GAA boss Horan wants Croke Park reserved for games in July/August
Michael Bublé to take stage in HQ as Leinster hurling final replay switched to Thurles
Kilkenny’s James Maher in action during the Leinster final against Galway at Croke Park. Photograph: Ryan Byrne/Inpho
The strange oddity of Michael Bublé taking centre stage at Croke Park while the Leinster hurling final replay goes to Semple Stadium in Thurles is not being lost on the GAA.
With arguably more headline acts on the stage than on the pitch so far this summer, Association president John Horan has stated his preference that Croke Park be reserved for games only during the months of July and August.
The all-seated Bublé concert at Croke Park this Saturday evening, with support from Emeli Sandé, was announced last November, one of the four concerts approved for GAA headquarters this summer, even though Croke Park only has planning permission to host three “special events” per year under its licence granted by Dublin City Council.
Next month it will also host the Festival of Families event, as Pope Francis makes the first papal trip to Ireland in nearly 40 years. Described as a “faith-based cultural concert” it did not require a special licence by Dublin City Council despite becoming the fifth big non-GAA event to be held at the stadium this year.
Special event licences
Event promoters can apply for additional special event licences, but Dublin City Council last month said the Croke Park concert during Pope Francis’s visit will not require another licence. It was already agreed that, because of the papal visit, the All-Ireland football final would be put back a week to Sunday, September 2nd, having originally been earmarked for the Sunday, August 26th, after Congress 2017 voted to move both the hurling and football deciders to August.
The World Meeting of Families is taking place in Dublin from August 21st-26th, Pope Francis presiding at the closing ceremonies on the final two days. On Saturday, August 25th, he will take part in the Festival of Families in Croke Park, before being chief celebrant at Holy Mass in the Phoenix Park on the Sunday.
Dublin football manager Jim Gavin had expressed concern over the frequent turnover of the pitch covering at Croke Park this summer
In May, Croke Park was the venue for the Rolling Stones concert, after Aiken Promotions were granted special permission to stage that event; in June, Croke Park also hosted two Taylor Swift concerts, the weekend before the Leinster football final between Dublin and Laois.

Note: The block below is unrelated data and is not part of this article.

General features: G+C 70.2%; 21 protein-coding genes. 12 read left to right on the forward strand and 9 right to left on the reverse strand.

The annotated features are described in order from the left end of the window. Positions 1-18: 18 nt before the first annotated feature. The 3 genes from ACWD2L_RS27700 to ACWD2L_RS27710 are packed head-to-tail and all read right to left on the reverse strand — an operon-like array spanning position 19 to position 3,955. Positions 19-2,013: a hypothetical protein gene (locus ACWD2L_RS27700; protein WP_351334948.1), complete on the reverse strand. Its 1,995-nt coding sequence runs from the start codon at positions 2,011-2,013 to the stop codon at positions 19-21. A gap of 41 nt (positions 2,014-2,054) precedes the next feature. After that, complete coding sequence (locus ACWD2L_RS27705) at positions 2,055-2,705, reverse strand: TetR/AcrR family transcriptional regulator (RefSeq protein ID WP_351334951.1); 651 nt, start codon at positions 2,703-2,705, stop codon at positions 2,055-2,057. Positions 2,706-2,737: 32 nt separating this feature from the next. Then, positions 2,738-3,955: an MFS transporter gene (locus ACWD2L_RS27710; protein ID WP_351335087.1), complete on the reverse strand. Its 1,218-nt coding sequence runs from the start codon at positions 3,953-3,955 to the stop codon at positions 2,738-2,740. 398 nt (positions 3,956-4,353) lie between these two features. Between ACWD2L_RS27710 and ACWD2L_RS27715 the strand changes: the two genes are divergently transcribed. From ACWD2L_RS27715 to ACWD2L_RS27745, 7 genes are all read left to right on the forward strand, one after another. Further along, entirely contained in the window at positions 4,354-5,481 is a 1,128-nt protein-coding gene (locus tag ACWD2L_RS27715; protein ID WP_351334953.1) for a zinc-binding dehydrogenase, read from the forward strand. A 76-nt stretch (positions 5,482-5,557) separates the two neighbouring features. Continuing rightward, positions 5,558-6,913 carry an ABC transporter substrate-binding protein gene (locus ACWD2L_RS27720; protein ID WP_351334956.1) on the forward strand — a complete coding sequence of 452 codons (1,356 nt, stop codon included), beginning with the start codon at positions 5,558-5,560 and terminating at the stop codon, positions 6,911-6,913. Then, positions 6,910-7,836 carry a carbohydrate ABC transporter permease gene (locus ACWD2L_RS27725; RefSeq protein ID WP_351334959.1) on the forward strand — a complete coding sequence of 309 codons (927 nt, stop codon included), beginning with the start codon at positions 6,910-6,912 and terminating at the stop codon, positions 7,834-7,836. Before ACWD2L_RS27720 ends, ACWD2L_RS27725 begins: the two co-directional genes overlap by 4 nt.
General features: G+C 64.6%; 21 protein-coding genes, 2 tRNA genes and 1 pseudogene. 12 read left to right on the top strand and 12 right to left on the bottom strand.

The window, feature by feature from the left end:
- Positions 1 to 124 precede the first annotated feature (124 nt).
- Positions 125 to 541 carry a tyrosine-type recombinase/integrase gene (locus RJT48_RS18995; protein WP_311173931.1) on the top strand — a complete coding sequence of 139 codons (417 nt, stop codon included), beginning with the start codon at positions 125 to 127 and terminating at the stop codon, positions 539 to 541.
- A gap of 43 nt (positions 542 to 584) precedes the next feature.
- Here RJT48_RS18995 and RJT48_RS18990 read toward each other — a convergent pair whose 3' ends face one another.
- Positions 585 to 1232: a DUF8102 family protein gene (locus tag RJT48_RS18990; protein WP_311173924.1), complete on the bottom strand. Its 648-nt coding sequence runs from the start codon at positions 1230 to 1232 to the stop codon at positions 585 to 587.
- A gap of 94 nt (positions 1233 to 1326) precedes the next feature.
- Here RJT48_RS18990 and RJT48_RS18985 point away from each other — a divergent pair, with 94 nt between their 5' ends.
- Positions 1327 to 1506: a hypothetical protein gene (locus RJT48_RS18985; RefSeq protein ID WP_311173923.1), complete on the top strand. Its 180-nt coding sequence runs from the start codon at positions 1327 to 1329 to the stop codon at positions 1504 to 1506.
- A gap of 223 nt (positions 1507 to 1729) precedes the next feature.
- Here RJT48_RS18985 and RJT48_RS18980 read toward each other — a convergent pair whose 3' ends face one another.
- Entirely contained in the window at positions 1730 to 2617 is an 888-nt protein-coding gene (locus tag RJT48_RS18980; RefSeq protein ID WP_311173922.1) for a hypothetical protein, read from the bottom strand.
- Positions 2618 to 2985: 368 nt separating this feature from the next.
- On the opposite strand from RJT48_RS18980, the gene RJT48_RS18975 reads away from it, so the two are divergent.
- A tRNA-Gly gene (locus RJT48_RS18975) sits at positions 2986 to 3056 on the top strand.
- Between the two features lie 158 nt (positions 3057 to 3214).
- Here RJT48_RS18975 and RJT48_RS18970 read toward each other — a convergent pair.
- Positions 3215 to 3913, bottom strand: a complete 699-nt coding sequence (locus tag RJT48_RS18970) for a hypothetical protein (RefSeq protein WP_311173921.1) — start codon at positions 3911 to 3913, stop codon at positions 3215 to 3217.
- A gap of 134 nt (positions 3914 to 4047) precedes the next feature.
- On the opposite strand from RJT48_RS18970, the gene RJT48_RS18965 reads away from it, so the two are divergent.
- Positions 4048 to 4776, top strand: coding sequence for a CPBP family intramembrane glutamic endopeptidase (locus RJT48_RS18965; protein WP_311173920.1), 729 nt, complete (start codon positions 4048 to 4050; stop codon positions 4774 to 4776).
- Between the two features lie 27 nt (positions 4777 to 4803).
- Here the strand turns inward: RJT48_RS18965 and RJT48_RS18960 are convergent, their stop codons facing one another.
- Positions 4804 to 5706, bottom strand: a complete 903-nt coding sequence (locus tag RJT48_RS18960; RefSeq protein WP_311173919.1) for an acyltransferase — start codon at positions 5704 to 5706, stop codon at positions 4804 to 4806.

Dublin football manager Jim Gavin had expressed concern over the frequent turnover of the pitch covering at Croke Park this summer; after Saturday’s Bublé concert, Croke Park will next stage the first of the new Super-8 quarter-final stages the following weekend, July 14th/15th.
“It is demanding,” said Gavin, who also expressed his confidence that Croke Park’s pitch manager Stuart Wilson would keep the playing surface up to usual standards.
“Stuart does a fantastic job, I was only talking to him before the throw-in the last day [against Longford] and I was remarking how well he gets the pitch. They are an outstanding grounds team in Croke Park and no doubt they did their very best but probably the administration doesn’t help them by putting them in that situation in trying to turn that pitch around in six days.”
The Galway-Kilkenny replay, meanwhile, is set for Semple Stadium at 3.0pm and will mark the first time the provincial hurling decider will be played outside Croke Park since 1961, when Nowlan Park in Kilkenny hosted Dublin and Wexford.
Speaking to RTÉ Radio, the GAA president admitted that while neither Galway nor Kilkenny had any issue with going to Thurles, Croke Park would have been his preference.
“Unfortunately plans are made way in advance in terms of signing contracts for concerts,” said Horan, “but it is certainly something I want to change that the months of July and August will have no non-GAA events taking place in Croke Park. Going forward I’d like to see that change.”
The decision to fix the Leinster hurling final replay for Thurles has been criticised in some quarters
Horan also confirmed that should Kildare come through their round four qualifier against Fermanagh and make the Super-8 quarter-final stages, they would be entitled to stage their home game at St Conleth’s Park, which has an all-ticket capacity of just 8,200. Kildare, should they progress, would be grouped with Kerry, Galway and the winners of Laois-Monaghan
“No matter who the opposition are, it is in rule that each team in the Super 8s will get a home game. That was agreed in Congress and we won’t be turning our back on that.”
The decision to fix the Leinster hurling final replay for Thurles has been criticised in some quarters, given the decision not to allow Waterford play their Munster championship home games at Kilkenny’s Nowlan Park, as it was outside of Munster. Waterford’s own Walsh Park was ruled out as a suitable venue.
While Horan also admitted that certain lessons had been learned from the Kildare-Mayo qualifier saga, that game first fixed for Croke Park before reverting to St Conleth’s Park after Kildare’s stance of “Newbridge or nowhere”, he rejected the suggestion that Croke Park was out of touch with the grassroots of the Association.
“I’m sorry that such a situation did develop that one of our national committees locked horns with one of our county boards.
“One topic you could throw out is do we go for full attendance at matches or do we cater for everybody who wants to go and change the actual venue? Which do we do? I think no matter which side we pick of that argument we always going to come in for criticism, so I would reject that Croke Park has lost touch with the grassroots.”